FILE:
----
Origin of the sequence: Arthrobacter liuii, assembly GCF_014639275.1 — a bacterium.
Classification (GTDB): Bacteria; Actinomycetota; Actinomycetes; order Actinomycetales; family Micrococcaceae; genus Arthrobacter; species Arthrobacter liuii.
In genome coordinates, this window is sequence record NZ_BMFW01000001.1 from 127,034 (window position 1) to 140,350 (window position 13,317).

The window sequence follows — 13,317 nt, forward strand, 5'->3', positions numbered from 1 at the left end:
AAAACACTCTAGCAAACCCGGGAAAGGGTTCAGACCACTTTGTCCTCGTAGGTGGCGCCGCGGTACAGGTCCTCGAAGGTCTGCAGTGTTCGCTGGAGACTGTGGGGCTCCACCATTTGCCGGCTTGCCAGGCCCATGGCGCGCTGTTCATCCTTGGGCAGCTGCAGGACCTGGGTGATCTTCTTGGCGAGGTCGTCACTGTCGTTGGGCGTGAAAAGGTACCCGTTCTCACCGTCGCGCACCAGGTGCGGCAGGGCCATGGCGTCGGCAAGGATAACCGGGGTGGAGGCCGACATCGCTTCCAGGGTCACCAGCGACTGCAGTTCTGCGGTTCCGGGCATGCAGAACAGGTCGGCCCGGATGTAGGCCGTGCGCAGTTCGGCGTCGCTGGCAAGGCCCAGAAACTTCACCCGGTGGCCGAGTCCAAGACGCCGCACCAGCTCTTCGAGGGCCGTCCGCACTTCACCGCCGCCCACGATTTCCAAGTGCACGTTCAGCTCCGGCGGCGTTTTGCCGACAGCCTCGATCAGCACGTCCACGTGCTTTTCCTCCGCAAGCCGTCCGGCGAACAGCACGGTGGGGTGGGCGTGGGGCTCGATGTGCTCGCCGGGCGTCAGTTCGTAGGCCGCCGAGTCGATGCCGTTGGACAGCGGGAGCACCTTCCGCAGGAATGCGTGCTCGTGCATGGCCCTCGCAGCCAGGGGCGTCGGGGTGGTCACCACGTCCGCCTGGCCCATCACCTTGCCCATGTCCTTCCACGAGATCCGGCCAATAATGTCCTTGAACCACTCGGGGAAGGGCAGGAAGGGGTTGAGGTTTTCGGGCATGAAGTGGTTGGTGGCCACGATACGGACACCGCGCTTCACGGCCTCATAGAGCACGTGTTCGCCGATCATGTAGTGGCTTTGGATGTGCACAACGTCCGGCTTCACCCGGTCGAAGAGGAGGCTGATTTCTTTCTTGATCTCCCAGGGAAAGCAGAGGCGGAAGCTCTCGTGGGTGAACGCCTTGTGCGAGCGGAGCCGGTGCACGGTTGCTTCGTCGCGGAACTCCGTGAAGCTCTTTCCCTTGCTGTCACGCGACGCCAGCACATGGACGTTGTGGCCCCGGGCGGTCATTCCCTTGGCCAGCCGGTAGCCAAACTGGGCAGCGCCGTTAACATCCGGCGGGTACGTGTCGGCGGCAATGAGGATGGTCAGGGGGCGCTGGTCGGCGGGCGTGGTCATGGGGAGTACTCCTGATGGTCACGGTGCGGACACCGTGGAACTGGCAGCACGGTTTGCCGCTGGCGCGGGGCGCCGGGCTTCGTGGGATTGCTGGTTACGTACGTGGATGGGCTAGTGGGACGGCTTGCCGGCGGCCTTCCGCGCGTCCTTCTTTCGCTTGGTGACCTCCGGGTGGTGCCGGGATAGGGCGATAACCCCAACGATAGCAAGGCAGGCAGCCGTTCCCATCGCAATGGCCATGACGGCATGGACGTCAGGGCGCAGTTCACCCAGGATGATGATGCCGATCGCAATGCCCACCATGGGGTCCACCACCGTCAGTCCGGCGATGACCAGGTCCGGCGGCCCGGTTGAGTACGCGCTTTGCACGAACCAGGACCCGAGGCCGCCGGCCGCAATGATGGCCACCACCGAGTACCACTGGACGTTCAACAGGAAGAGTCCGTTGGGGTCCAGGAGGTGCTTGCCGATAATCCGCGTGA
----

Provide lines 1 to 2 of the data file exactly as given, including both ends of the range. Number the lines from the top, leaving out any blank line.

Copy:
Origin of the sequence: Arthrobacter liuii, assembly GCF_014639275.1 — a bacterium.
Classification (GTDB): Bacteria; Actinomycetota; Actinomycetes; order Actinomycetales; family Micrococcaceae; genus Arthrobacter; species Arthrobacter liuii.